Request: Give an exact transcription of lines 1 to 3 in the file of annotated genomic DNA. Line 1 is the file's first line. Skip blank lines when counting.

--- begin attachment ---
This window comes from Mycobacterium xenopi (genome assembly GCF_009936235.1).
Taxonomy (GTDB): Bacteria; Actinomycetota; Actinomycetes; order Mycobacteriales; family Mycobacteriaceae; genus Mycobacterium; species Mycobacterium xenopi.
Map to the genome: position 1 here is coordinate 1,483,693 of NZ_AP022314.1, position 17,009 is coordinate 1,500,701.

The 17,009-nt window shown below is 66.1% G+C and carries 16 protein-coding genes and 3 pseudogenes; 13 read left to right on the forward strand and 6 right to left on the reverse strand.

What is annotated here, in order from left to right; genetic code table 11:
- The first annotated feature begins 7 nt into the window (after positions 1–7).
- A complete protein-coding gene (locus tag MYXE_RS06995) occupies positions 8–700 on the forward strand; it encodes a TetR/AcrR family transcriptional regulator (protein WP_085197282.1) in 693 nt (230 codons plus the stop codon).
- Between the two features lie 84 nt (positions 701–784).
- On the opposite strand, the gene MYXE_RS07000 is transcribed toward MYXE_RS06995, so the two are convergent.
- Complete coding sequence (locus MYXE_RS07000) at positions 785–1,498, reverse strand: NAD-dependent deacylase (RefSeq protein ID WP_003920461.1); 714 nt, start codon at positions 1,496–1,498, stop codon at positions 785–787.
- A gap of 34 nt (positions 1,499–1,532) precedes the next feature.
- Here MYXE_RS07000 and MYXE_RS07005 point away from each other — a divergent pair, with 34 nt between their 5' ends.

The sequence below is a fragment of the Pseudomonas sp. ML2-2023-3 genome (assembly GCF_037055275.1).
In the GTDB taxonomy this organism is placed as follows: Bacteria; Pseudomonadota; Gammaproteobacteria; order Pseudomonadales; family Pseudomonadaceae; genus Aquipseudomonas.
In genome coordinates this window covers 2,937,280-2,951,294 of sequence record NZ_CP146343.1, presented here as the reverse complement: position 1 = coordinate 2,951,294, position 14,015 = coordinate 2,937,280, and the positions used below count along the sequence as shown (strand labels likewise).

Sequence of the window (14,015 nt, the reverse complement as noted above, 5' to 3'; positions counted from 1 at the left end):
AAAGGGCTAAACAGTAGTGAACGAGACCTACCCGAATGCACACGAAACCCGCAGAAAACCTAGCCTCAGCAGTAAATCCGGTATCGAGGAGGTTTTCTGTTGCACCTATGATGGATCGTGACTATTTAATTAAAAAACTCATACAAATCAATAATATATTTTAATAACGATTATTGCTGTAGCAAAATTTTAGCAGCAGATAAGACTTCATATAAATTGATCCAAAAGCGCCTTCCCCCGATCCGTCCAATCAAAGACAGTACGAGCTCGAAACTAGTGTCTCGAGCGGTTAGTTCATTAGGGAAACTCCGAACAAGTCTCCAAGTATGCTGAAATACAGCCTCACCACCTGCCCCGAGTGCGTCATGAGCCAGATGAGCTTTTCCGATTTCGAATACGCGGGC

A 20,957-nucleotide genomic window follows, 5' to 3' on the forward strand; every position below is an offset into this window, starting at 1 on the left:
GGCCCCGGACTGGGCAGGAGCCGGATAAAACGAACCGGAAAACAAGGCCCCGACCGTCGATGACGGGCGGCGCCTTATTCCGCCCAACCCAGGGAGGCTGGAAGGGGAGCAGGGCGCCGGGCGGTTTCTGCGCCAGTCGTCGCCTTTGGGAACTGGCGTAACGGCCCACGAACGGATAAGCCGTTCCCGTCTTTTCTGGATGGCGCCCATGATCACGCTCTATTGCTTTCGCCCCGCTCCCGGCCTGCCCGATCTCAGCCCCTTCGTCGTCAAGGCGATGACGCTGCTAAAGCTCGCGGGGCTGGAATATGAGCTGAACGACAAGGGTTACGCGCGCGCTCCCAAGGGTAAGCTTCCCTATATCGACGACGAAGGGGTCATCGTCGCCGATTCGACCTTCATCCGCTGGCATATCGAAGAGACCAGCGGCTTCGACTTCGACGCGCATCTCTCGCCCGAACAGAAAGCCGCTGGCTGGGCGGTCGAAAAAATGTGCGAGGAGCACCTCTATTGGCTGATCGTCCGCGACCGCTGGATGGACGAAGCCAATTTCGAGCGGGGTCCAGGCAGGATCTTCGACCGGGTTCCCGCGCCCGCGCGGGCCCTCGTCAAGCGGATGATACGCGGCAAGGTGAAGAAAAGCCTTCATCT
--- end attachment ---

This window comes from Mycobacterium xenopi (genome assembly GCF_009936235.1).
Taxonomy (GTDB): Bacteria; Actinomycetota; Actinomycetes; order Mycobacteriales; family Mycobacteriaceae; genus Mycobacterium; species Mycobacterium xenopi.
Map to the genome: position 1 here is coordinate 1,483,693 of NZ_AP022314.1, position 17,009 is coordinate 1,500,701.